Writer: David Walliams
Adaptor/Director: Neal Foster
Reviewer: Sam Lowe
David Walliams has become an established writer of children’s literature; he has written 14 books. Global sales of his books exceed over 20 million copies. Prior to this performance, Walliams’ book Gangsta Granny was adapted for the stage by Birmingham Stage Company. Now it’s time for Awful Auntie to be theatricalised.
When she sets off to visit London with her parents, Lord and Lady Saxby, Stella is completely unaware her life is in grave danger. Skipping forward three months later, only her Aunt Alberta is able to tell Stella what had happened. But not everything Alberta tells her is the truth, she has a motive, and Stella quickly realises she must fight for her own life against her very own awful Auntie. Along the way, Stella meets chimney sweeper, Soot, and together they will make sure that good triumphs over evil.
You can tell how much the influence of other famous children books has seeped into this story. It’s creative and wonderful to witness. There is an absolute nod to Matilda by Roald Dahl, in terms of the characters and the plot. The humour in the show is quite hit and miss. One joke, in reference to the idea of “woman drivers” was in poor taste. Sometimes the humour feels forced in or jokes don’t land with the audience of children and adults, other times it really works and evokes a reaction. It seems, the quirkier and more goofy the show is, the better. Also, the characters narrate what they are doing and thinking. This is an effective way to maintain the engagement of the children, however occasionally it’s not always necessary, the action speaks for itself. Saying that, there are deeper meanings to be recognised within the subtext of the play. It excellently teaches young people about abuse: physical and emotional abuse and neglect.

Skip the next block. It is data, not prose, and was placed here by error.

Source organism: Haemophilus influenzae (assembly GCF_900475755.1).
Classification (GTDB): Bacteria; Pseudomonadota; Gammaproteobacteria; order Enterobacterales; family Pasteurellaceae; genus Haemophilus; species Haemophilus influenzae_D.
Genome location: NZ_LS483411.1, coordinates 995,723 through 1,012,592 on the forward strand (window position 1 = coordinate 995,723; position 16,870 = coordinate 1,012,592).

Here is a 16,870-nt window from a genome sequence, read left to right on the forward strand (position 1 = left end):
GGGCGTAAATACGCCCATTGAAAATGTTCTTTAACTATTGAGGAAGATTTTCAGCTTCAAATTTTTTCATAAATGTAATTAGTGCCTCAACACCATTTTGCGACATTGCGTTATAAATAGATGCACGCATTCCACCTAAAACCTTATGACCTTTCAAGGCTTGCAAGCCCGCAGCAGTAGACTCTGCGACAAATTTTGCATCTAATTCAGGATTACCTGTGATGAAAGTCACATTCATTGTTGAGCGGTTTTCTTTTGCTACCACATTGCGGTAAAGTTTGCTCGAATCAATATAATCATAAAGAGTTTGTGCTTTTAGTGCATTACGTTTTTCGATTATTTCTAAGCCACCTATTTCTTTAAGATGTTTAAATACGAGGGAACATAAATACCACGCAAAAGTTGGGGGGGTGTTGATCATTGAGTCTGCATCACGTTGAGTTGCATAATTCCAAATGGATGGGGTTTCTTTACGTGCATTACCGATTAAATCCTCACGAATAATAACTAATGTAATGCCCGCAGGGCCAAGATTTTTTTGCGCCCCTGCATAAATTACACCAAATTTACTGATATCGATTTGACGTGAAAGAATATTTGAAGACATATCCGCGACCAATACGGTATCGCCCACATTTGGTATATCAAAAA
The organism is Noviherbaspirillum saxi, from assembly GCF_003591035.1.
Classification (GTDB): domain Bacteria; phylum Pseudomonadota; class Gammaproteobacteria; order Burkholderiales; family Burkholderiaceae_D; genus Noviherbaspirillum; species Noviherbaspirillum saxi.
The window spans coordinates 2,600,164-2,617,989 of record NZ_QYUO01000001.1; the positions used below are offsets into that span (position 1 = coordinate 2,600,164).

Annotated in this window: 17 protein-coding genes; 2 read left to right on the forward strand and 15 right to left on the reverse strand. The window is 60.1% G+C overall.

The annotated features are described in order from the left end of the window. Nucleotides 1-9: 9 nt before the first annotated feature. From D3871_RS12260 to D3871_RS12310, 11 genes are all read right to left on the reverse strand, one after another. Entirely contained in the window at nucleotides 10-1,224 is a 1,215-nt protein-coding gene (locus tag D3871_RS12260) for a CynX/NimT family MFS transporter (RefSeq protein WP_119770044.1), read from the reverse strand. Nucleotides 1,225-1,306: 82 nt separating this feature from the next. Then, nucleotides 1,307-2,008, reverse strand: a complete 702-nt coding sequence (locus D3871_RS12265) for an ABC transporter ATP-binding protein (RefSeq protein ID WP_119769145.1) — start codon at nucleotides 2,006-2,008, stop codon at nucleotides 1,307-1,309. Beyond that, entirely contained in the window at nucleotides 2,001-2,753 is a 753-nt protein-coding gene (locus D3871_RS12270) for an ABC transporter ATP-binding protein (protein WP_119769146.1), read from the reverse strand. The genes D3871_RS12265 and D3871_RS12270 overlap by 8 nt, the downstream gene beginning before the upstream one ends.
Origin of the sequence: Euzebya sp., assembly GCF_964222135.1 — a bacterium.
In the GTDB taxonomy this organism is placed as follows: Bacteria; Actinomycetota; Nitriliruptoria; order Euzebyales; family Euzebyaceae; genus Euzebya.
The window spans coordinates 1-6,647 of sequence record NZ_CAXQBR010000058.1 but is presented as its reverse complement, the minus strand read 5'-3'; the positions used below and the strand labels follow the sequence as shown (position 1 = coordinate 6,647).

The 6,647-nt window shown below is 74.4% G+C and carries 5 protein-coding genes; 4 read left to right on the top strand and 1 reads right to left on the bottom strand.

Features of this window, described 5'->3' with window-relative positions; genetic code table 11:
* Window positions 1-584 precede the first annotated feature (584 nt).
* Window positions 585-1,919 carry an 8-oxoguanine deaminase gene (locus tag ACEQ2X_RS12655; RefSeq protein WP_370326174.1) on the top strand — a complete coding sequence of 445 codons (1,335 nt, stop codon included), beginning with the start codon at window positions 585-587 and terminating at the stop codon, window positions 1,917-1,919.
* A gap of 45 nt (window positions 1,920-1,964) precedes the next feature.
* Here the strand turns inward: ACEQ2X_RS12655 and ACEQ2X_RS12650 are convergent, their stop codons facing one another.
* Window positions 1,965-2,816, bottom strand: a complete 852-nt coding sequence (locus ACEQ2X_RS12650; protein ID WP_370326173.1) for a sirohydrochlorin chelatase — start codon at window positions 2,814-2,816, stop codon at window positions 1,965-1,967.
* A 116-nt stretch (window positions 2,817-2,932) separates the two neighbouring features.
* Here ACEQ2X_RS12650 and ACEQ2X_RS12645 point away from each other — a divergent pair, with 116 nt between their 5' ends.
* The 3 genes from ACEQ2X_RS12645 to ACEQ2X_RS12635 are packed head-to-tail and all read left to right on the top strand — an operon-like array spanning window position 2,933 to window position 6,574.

Timothy Speyer plays Aunt Alberta with ardour, successfully blending humour and wickedness together. The resilient and brave Stella is played by Georgina Leonidas, with constant energy and commitment. Although at moments using direct address, it doesn’t feel as though she is looking at the audience directly. Wagner the owl is evil but cute at the same time, masterly puppeteered by Roberta Bellekom. Impressive vocal work is demonstrated by Ashley Cousins allowing his voice to go nasally and squeaky in the role of Soot. Finally, the eccentric servant Gibbon, acted out by Richard James, provides fantastic moments of bizzare humour.
The set design, by Jacqueline Trousdale, is a definite highlight of the show. The rooms of the manor house create a playground, with a helter-skelter and hidden compartments you can crawl around and hide in. So much fun to look at.
As the play comes to an end, the key messages of the story are exposed. The end scene involving Stella and Soot is moving, informing the children that they will inevitably grow up but that doesn’t mean they have to lose their inner magic. And, whether you are from a palace or a workhouse, we are all the same.
Runs until: Sunday 24th June | Image: Mark Douet